The U.S. government development bank is to invest $25m in mining investment company TechMet, to develop a Brazilian nickel and cobalt project, as part of a push to reduce reliance on supply chains dominated by China.
It’s the first time the U.S. government has invested directly in a metals and mining company, TechMet said in a statement.
“This important financing will support economic growth in one of Brazil’s most underdeveloped areas,” Adam Boehler, chief executive of the US International Development Finance Corporation, said.
“Investments in critical materials for advanced technology support development and advance US foreign policy,” he said.
The money from the USD 60bn US International Development Finance Corporation for TechMet to develop minerals to supply the electric car industry is part of the U.S. administration´s strategy to break China’s hold over raw material supply chains.
Last week U.S. president Donald Trump said the country’s reliance on foreign supplies of critical minerals was a “national emergency” and a security threat.
TechMet was founded in 2017 by Brian Menell, a South African with a background in African mining, to invest in metals needed for clean energy technologies and battery recycling.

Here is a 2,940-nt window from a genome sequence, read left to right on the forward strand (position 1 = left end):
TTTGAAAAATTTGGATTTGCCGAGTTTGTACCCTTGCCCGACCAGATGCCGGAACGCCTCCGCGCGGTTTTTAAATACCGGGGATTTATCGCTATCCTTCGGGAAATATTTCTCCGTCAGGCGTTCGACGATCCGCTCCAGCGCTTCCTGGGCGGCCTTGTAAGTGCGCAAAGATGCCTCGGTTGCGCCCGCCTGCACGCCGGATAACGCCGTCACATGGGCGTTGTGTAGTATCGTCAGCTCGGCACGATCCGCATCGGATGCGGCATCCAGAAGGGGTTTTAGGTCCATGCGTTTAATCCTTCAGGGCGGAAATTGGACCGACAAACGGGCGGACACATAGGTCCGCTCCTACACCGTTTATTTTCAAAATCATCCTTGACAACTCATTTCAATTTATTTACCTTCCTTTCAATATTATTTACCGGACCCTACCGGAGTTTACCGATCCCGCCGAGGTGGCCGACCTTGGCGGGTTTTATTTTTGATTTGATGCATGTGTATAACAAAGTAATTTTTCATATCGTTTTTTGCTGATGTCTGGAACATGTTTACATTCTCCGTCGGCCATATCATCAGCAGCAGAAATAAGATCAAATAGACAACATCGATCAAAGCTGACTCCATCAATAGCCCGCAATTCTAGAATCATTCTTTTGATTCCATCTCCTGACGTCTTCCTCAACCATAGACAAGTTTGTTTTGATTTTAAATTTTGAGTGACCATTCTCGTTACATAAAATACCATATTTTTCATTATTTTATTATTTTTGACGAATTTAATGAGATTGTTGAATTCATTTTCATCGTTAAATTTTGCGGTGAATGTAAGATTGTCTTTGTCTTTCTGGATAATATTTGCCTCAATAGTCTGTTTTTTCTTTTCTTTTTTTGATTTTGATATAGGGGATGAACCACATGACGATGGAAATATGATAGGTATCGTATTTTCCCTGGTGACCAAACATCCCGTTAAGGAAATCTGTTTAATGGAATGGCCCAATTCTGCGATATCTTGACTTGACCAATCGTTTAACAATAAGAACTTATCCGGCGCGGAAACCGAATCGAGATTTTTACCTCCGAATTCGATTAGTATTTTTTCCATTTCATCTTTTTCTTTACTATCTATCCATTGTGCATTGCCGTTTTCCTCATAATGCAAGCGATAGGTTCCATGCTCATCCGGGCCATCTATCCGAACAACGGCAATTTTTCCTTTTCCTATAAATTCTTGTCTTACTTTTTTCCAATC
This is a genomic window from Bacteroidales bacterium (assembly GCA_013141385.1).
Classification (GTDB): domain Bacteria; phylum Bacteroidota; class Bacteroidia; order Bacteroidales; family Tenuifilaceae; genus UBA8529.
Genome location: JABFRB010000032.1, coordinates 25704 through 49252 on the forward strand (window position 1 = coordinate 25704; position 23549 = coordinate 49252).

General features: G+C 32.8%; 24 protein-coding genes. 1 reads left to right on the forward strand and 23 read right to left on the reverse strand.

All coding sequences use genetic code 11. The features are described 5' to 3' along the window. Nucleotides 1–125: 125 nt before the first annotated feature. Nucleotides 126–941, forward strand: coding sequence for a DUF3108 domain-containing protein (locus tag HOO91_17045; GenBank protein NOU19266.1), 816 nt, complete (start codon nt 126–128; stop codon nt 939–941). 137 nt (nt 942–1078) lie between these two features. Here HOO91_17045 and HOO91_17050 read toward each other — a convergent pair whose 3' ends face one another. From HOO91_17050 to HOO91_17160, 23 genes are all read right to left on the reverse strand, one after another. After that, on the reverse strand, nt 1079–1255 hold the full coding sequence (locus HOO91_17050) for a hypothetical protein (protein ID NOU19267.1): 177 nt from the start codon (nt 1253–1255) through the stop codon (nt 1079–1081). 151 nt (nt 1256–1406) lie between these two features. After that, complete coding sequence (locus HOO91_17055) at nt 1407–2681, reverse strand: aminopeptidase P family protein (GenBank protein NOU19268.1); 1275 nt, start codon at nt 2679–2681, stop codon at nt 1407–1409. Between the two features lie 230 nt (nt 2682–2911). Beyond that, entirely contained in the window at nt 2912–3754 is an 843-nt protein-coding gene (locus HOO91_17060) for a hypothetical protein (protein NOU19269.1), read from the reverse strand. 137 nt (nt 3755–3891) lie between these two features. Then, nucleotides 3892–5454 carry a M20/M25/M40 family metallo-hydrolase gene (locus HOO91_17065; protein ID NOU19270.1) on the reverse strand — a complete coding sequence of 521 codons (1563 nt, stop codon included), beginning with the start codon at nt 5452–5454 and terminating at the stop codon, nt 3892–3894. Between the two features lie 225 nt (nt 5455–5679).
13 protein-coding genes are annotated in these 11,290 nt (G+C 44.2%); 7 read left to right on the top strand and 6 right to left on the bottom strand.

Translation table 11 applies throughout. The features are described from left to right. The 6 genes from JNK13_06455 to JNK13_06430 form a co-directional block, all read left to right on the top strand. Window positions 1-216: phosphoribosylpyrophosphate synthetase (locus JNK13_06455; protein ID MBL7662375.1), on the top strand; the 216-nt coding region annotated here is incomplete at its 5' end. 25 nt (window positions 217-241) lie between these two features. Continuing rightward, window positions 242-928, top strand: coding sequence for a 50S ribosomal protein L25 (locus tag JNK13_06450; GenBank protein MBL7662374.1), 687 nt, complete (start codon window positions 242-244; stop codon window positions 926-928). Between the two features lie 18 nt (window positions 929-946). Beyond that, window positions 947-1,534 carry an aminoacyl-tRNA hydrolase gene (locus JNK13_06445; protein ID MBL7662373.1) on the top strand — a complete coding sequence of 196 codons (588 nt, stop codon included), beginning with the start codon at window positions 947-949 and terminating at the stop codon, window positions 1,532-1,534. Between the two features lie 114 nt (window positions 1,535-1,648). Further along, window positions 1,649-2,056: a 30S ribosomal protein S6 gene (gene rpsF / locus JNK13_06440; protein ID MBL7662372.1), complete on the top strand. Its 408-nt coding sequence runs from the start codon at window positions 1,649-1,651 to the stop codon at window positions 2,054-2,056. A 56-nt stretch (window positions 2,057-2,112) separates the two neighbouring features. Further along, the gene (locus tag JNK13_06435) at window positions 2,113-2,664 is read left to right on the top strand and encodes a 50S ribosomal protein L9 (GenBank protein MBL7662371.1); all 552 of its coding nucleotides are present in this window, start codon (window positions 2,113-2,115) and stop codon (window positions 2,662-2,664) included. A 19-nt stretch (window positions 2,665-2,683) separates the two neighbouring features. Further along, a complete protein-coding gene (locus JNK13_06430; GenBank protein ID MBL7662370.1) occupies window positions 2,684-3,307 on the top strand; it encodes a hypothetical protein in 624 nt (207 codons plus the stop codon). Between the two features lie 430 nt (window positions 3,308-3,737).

The company has investments in battery recycling company Li-Cycle, US Vanadium, Rainbow Rare Earths, Brazilian Nickel, and Tinco, a tin and tungsten company in Africa.
The funds will be used to bring Brazilian Nickel into commercial production, Mr Menell said. The company is developing a cobalt and nickel mine in Piaui in north-eastern Brazil.
“A country’s national and industrial competitiveness will be dependent on preferential access to these raw materials,” Mr Menell said.
Measures taken by the U.S. and the European Union (EU) to improve supply of rare earths minerals are seen as encouraging by mining company Pensana, which partners in a new project in Angola with China Great Wall Industry Corporation (CGWIC).